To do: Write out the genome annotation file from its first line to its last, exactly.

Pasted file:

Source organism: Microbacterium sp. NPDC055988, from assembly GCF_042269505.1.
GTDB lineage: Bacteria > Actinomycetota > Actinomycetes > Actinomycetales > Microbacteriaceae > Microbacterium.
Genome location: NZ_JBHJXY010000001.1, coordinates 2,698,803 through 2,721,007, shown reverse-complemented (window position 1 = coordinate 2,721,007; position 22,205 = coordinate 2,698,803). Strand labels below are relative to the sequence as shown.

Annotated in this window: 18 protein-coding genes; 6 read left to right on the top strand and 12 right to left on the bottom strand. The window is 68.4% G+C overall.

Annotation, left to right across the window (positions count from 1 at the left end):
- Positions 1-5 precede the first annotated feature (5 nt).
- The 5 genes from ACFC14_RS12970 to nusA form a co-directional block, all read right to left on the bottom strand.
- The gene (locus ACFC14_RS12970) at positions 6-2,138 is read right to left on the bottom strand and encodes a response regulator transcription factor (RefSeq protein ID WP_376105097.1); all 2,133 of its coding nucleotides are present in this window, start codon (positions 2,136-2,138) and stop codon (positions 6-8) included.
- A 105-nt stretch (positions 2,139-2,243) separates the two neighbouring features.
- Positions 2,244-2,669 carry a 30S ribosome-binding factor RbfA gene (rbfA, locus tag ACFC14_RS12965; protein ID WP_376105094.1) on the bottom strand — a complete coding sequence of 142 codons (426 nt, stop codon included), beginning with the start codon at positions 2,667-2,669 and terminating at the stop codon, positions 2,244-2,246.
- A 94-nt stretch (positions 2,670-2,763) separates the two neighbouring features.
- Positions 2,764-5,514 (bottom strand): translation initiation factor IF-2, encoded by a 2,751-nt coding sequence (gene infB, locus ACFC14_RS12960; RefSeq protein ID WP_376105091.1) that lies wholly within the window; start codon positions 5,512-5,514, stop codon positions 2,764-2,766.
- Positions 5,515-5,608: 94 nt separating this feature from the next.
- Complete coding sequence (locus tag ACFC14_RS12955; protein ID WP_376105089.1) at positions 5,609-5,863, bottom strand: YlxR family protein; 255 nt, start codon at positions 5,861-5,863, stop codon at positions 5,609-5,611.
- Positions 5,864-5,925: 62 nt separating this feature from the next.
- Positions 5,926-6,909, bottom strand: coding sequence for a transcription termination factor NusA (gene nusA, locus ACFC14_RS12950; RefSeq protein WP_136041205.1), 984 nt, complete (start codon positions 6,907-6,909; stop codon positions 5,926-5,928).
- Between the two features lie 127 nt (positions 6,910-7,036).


Source organism: Microbacterium sp. NPDC055988, from assembly GCF_042269505.1.
GTDB lineage: Bacteria > Actinomycetota > Actinomycetes > Actinomycetales > Microbacteriaceae > Microbacterium.
Genome location: NZ_JBHJXY010000001.1, coordinates 2,698,803 through 2,721,007, shown reverse-complemented (window position 1 = coordinate 2,721,007; position 22,205 = coordinate 2,698,803). Strand labels below are relative to the sequence as shown.

Annotated in this window: 18 protein-coding genes; 6 read left to right on the top strand and 12 right to left on the bottom strand. The window is 68.4% G+C overall.

Annotation, left to right across the window (positions count from 1 at the left end):
- Positions 1-5 precede the first annotated feature (5 nt).
- The 5 genes from ACFC14_RS12970 to nusA form a co-directional block, all read right to left on the bottom strand.
- The gene (locus ACFC14_RS12970) at positions 6-2,138 is read right to left on the bottom strand and encodes a response regulator transcription factor (RefSeq protein ID WP_376105097.1); all 2,133 of its coding nucleotides are present in this window, start codon (positions 2,136-2,138) and stop codon (positions 6-8) included.
- A 105-nt stretch (positions 2,139-2,243) separates the two neighbouring features.
- Positions 2,244-2,669 carry a 30S ribosome-binding factor RbfA gene (rbfA, locus tag ACFC14_RS12965; protein ID WP_376105094.1) on the bottom strand — a complete coding sequence of 142 codons (426 nt, stop codon included), beginning with the start codon at positions 2,667-2,669 and terminating at the stop codon, positions 2,244-2,246.
- A 94-nt stretch (positions 2,670-2,763) separates the two neighbouring features.
- Positions 2,764-5,514 (bottom strand): translation initiation factor IF-2, encoded by a 2,751-nt coding sequence (gene infB, locus ACFC14_RS12960; RefSeq protein ID WP_376105091.1) that lies wholly within the window; start codon positions 5,512-5,514, stop codon positions 2,764-2,766.
- Positions 5,515-5,608: 94 nt separating this feature from the next.
- Complete coding sequence (locus tag ACFC14_RS12955; protein ID WP_376105089.1) at positions 5,609-5,863, bottom strand: YlxR family protein; 255 nt, start codon at positions 5,861-5,863, stop codon at positions 5,609-5,611.
- Positions 5,864-5,925: 62 nt separating this feature from the next.
- Positions 5,926-6,909, bottom strand: coding sequence for a transcription termination factor NusA (gene nusA, locus ACFC14_RS12950; RefSeq protein WP_136041205.1), 984 nt, complete (start codon positions 6,907-6,909; stop codon positions 5,926-5,928).
- Between the two features lie 127 nt (positions 6,910-7,036).